Born and raised in California, actor Wendy Hall is a native Los Angelean. Buffalo, of course, has a way of adopting people that is seldom matched anywhere, and we certainly claim Miss Hall, a leading lady of uncommon range, with enthusiasm. She came here to work at Artpark and has stayed for 15 years.
In terms of theatrical versatility, Wendy Hall does both straight plays and musicals, comedy and drama, contemporary and period characters, classics and original plays. Most fascinatingly, with a capacity to be plain or beautiful, and to propel her age up or down, seemingly at will, she is both a leading lady and a character actor.
Her resume reads like a roster of credits belonging to a dozen different people.
Currently playing Laverne Andrews, the oldest of the legendary 1940s-era Andrews Sisters, in Sisters of Swing at MusicalFare, her musical roles have included playing hardboiled and oversexed Mrs. Mullin in Carousel; a Iowan matron in The Music Man; and the glamorous principle vocalist in Zooma Zooma (with the music of Louis Prima), all for MusicalFare. To flip gears completely, she has been working-class in Dancing at Lughnasa, middle-class in James Joyce’s The Dead, and upper-class in Da, all at the Irish Classical Theatre Company. She’s played a sexually curious physician’s wife in In the Next Room, or the Vibrator Play, and prim Aunt Polly in The Adventures of Tom Sawyer at the New Phoenix. For BUA she played both the long-suffering wife of a bisexual man in Brad Fraser’s True Love Lies, and Anita Bryant. She’s appeared at Jewish Rep, Subversive, O’Connell & Company, and the Historic Palace Theatre. She’s even got David Mamet’s Glengarry Glen Ross among her credits (for those who don’t know, the play has an all-male cast).
She was honored with an Artie Award for her performance in Buffalo Moon, an original musical at the New Phoenix Theatre, and made history, both for impaling herself with her shattered glass trophy on Artie night (ouch!) and for the fact that by unlikely coincidence an extra Artie trophy had been made that year, by mistake—in her category. Her award was replaced the next day.
The versatility of Wendy Hall can be explained, in part, by the specificity that she brings to each role. With focus and commitment, she imbues each character with total reality. At an audience talk back after a performance of Carousel, audience members gasped out loud when they learned that the hardened dame they had just seen as Mrs. Mullin is an elementary school teacher by day.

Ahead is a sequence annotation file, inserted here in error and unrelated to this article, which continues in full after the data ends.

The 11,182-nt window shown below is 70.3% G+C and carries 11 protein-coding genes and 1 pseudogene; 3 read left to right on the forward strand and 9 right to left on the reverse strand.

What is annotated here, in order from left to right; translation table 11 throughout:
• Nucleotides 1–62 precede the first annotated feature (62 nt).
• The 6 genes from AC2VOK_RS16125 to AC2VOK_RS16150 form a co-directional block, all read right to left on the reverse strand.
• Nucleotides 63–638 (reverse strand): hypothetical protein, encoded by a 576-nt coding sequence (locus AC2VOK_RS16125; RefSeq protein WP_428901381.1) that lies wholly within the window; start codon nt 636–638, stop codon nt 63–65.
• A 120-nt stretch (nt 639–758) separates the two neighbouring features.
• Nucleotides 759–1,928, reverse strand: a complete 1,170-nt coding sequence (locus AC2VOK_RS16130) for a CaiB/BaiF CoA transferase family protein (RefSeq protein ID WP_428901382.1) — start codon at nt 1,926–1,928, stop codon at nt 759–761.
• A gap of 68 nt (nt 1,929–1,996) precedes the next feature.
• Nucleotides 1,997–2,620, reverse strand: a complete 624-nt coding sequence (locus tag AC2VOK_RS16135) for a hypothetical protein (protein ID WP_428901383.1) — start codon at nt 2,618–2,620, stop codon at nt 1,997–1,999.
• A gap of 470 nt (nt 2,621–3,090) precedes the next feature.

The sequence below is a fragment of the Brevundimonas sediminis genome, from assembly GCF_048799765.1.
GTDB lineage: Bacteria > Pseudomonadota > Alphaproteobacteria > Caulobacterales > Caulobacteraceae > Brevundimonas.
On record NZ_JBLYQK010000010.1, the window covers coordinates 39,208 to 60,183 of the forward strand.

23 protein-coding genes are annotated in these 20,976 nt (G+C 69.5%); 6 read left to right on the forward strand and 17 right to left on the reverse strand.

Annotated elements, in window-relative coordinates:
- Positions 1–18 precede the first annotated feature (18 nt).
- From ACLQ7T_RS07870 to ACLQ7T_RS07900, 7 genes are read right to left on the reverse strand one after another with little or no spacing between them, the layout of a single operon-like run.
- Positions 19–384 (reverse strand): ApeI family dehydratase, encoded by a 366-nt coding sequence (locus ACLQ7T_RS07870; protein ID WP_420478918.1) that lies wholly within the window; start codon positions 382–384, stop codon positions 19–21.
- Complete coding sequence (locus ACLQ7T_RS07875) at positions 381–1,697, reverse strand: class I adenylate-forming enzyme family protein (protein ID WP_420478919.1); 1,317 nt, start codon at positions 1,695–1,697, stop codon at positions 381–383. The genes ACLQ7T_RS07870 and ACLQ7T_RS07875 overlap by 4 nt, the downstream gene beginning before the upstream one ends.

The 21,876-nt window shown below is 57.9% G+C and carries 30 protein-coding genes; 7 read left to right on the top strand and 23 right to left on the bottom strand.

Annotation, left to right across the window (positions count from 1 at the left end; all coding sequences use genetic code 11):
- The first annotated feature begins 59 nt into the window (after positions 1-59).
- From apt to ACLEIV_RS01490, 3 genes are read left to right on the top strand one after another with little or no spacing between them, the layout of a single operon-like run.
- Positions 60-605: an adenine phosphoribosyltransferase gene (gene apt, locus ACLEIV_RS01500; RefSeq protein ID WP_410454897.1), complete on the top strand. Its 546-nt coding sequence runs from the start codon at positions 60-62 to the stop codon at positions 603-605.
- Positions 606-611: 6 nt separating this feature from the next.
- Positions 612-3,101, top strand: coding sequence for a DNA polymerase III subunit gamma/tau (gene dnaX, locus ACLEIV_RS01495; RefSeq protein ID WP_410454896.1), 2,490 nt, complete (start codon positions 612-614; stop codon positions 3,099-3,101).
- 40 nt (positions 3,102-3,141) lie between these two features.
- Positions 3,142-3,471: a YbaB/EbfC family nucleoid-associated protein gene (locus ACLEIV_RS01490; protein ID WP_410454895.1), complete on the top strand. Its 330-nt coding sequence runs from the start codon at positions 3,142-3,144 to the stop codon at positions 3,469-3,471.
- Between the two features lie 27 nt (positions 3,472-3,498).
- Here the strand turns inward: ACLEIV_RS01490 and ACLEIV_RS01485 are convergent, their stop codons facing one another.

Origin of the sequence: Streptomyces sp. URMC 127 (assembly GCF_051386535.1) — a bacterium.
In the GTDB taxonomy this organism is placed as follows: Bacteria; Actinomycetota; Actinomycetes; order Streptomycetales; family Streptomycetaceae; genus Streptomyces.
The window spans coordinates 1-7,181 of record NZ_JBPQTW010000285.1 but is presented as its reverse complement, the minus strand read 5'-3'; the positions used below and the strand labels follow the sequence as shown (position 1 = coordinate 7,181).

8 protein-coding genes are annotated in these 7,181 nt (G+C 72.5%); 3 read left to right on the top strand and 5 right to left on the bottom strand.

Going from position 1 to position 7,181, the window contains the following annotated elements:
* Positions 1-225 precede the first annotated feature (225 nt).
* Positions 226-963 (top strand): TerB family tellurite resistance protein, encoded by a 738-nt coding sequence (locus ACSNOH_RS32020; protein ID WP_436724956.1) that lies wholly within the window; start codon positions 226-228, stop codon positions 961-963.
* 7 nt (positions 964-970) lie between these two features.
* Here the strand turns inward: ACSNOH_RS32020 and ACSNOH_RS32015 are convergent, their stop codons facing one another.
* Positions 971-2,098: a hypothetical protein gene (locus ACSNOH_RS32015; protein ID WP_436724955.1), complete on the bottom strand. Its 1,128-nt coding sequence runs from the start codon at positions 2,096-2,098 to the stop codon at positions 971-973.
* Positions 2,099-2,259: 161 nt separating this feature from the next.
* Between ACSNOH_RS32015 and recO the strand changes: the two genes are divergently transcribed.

And so who is the real woman who lurks within this shapeshifter of an actress? Here, Wendy Hall submits to the Public Questionnaire.
What word would your friends use to describe you?
My friends in the theater world say I am meticulous and sophisticated. My friends who are outside the theatre sphere describe me as energetic.
What quality in your current character is most unlike your own personality?
Laverne Andrews was the oldest of the three Andrews sisters; in Sisters of Swing, she is portrayed as being very controlled, tightly wound, and driven by her sense of responsibility. I happen to be a youngest child (I have an older brother); I am actually far more independent and free-spirited than Laverne.
What quality in your current character is most like your own personality?
Laverne is more reserved compared to her sisters with a no-nonsense, practical air about her. She is quite particular about things (i.e., the order in which the sisters stand when singing and the amount of time allotted for rehearsals), which I definitely relate to. I tend to like things to be a certain way.
When and where were you the happiest?
In the recent past, my happiest moments have been when I was surrounded by friends and/or family and laughing so hard that my sides hurt and tears were streaming down my face. There is euphoria that comes with that kind of laughter. It’s difficult to narrow down specific “happiest” memories, but there are a few snapshots in my head of times when I felt truly content: Running along the beach by the ocean near my parents’ house, horseback-riding with my best friend as a girl, singing my heart out in shows like Zooma Zooma…those were all very happy memories.
What is your idea of hell on earth?